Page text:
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February 2014 Phoenix Pulmonary Journal Club: Smoking Cessation

Evins AE, Cather C, Pratt SA, et al.  Maintenance treatment with varenicline for smoking cessation in patients with schizophrenia and bipolar disorder: a randomized clinical trial. JAMA. 2014;311(2):145-54. [CrossRef] [PubMed]

It is estimated that > 50% of people with mental illness smoke cigarettes. Pharmacotherapy with varenicline has been shown to reach an abstinence rate of 24% at 12 weeks when compared to placebo at 5%. Once off pharmacotherapy, the maintenance of smoking cessation decreases to 12% at 6 months. This study examined whether a prolonged maintenance course of varenicline over 40 weeks is associated with increased rates of smoking cessation. The study was a randomized double blind placebo-controlled trial done in 10 community centers. 203 patients met inclusion criteria and entered a 12 week smoking cessation program with varenicline and cognitive behavioral therapy (CBT). 87 patients completed the initial smoking cessation to continue onto the maintenance phase. Patients were randomized to receive either 40 weeks of varenicline and CBT or CBT alone. The results showed that at the end of the 52 week study 60% (40 patients) maintained smoking abstinence versus 19% (9 patients) in the placebo group. Side effect profiles were similar in both groups and there were no significant adverse events. The study was well done and showed that varenicline was well tolerated for a prolonged smoking cessation program. The abstinence rate of 60% at 52 weeks is astonishing and needs to be further validated with larger scale trials. The use of varenicline in patients with psychiatric illness has been met with scrutiny due to its black box warning of increased rates of suicidal ideation and depression. It has been debated that these side effects have been related to smoking cessation rather than drug effect. This study, although small, supports that varenicline can be used provided there is close follow up and continued cognitive behavioral therapy. Larger scale studies are still needed to prove long term efficacy as a smoking cessation maintenance therapy.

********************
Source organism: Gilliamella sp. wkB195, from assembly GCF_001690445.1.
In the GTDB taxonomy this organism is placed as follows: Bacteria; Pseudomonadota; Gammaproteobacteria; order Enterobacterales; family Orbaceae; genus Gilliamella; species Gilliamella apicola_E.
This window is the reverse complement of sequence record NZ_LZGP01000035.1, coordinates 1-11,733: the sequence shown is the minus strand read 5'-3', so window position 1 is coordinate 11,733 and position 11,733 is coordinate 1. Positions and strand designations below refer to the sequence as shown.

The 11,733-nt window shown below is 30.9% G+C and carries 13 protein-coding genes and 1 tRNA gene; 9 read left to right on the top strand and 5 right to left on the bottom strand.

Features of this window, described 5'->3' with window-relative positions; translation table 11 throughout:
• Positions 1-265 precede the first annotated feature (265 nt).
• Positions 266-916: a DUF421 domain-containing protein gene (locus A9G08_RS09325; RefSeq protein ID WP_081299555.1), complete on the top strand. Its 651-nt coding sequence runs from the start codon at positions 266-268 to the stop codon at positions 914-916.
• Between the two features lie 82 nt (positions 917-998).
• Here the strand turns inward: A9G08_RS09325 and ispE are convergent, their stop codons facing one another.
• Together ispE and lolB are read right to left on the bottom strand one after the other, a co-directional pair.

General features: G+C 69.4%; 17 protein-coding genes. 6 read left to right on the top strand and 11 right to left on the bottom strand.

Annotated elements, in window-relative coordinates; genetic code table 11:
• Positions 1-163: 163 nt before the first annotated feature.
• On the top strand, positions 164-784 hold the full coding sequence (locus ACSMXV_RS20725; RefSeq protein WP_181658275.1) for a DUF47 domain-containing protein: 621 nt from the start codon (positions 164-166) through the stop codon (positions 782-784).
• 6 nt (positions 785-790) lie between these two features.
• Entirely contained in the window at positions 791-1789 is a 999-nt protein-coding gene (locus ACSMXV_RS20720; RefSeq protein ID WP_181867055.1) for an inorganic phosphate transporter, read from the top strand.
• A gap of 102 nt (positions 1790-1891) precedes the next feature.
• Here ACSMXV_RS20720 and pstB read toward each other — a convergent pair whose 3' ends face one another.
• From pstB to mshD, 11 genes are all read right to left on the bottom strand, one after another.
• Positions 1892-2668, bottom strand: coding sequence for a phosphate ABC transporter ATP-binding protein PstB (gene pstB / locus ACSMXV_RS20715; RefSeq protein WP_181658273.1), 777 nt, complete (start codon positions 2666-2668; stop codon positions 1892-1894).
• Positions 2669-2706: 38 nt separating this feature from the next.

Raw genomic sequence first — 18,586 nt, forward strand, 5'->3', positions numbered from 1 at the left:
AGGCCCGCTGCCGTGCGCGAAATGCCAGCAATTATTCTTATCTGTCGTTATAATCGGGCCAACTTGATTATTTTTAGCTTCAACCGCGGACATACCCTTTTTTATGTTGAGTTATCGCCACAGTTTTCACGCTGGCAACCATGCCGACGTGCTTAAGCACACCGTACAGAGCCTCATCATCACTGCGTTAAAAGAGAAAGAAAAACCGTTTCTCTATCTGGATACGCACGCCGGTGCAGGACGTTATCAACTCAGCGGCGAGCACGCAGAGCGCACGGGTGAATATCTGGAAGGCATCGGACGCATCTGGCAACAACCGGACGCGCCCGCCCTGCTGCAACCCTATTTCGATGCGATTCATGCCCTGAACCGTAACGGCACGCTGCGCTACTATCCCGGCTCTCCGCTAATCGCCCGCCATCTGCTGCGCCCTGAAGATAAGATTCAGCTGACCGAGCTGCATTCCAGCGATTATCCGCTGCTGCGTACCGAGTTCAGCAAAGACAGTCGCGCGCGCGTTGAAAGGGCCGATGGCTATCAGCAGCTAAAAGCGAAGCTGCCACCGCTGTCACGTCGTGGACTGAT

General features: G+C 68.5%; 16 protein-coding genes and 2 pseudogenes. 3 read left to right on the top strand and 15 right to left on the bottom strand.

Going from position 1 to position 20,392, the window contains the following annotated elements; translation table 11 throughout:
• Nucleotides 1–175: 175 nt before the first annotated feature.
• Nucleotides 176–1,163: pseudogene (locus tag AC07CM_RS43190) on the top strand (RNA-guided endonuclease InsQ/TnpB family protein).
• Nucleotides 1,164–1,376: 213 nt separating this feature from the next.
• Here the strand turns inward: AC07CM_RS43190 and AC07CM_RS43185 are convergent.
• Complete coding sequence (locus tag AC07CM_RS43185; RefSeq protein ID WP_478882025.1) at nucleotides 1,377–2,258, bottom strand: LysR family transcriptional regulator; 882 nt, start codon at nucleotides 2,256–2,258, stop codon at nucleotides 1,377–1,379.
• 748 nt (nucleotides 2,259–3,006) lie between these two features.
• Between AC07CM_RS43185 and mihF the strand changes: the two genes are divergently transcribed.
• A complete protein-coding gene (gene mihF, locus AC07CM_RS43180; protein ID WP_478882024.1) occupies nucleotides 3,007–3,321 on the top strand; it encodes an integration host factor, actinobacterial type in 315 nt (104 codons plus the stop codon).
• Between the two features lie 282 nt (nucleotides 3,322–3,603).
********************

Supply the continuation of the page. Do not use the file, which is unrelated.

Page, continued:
Volpp KG, Troxel AB, Pauly MV, et al. A randomized, controlled trial of financial incentives for smoking cessation. N Engl J Med. 2009;360(7):699-709. [CrossRef] [PubMed]

It is estimated that it costs a company $3400.00 a year to employ a smoker versus a nonsmoker. The higher cost is attributed to lower productivity, and absenteeism.  This study was a randomized control trial comparing an employer driven smoking cessation utilizing financial incentives to help people quit. The study was performed at a multinational company within the USA. 878 workers were randomized into 2 groups, 442 assigned to control and 436 to the financial incentive group.  Both groups received information on smoking cessation programs but the incentive group was also given a financial incentive at the completion of a smoking cessation program ($100.00), maintenance of smoking cessation for 6 months  ($250.00), and continued maintenance for 1 year ($450.00). Smoking cessation was confirmed by salivary or a urine cotinine test. The results showed that the incentivized group had higher rates of completing the smoking cessation program (20.8% control  vs.  46.3 % treatment ), higher rates of cessation at 6 months (11.8% control vs. 20.9%)  and at 12 months (5% control vs.  14.7% treatment).  The study did show that financial incentives may contribute to smoking cessation, however there are too many variables that may have confounded the results. The study was done at a large multinational company and targeted a select group of more educated and more motivated individuals.